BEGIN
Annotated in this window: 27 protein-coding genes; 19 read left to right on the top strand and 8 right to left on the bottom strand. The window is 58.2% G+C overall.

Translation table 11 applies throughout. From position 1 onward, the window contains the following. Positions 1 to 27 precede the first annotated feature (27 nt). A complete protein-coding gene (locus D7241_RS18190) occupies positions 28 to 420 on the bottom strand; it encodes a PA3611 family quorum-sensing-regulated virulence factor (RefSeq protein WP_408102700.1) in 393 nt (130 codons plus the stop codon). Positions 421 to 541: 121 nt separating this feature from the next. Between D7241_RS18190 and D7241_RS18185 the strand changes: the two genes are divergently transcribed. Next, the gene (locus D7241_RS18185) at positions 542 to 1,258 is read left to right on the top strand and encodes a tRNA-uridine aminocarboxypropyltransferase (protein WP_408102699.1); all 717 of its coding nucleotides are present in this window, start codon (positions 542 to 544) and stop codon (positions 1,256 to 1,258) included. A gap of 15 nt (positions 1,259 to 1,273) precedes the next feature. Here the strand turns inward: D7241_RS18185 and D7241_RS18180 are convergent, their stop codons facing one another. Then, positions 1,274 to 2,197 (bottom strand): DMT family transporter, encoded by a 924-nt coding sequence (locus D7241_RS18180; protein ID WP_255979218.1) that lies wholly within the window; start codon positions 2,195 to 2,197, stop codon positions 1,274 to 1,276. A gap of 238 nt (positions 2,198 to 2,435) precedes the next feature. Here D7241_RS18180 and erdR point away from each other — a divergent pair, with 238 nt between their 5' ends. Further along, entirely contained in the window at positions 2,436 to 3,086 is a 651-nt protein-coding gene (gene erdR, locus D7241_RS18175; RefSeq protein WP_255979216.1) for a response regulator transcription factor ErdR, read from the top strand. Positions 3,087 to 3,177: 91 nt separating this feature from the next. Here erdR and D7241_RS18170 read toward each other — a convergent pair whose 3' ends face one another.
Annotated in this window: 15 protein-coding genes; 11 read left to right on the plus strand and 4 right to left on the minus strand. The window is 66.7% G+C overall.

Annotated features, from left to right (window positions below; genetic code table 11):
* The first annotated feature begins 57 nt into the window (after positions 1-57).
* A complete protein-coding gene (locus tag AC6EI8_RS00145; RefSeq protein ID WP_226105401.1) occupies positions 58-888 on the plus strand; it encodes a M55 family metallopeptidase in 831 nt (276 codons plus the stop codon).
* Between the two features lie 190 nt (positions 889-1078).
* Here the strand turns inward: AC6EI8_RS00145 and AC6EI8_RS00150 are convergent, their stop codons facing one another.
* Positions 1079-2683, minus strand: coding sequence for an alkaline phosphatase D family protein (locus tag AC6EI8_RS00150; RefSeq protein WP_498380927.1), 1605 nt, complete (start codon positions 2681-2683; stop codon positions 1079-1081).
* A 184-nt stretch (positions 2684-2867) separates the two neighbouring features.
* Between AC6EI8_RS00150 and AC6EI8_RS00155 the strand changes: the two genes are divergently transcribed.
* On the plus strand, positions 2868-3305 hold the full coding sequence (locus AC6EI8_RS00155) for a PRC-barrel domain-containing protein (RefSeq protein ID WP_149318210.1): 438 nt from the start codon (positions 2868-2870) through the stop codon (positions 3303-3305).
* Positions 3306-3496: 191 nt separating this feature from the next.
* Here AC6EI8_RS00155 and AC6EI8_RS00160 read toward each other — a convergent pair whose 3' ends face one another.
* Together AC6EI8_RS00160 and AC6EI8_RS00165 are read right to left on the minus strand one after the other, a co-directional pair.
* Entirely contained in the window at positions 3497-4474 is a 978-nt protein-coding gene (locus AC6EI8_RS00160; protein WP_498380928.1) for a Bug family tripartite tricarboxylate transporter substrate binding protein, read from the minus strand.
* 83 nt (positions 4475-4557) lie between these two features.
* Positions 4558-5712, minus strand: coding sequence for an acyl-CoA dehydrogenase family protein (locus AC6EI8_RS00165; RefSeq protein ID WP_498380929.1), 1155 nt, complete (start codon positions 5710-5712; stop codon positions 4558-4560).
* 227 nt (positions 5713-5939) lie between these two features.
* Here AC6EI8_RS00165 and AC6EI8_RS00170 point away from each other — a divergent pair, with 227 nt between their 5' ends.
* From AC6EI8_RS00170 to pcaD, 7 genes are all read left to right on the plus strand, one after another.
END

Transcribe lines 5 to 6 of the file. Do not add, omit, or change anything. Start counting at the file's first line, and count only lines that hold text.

* The first annotated feature begins 57 nt into the window (after positions 1-57).
* A complete protein-coding gene (locus tag AC6EI8_RS00145; RefSeq protein ID WP_226105401.1) occupies positions 58-888 on the plus strand; it encodes a M55 family metallopeptidase in 831 nt (276 codons plus the stop codon).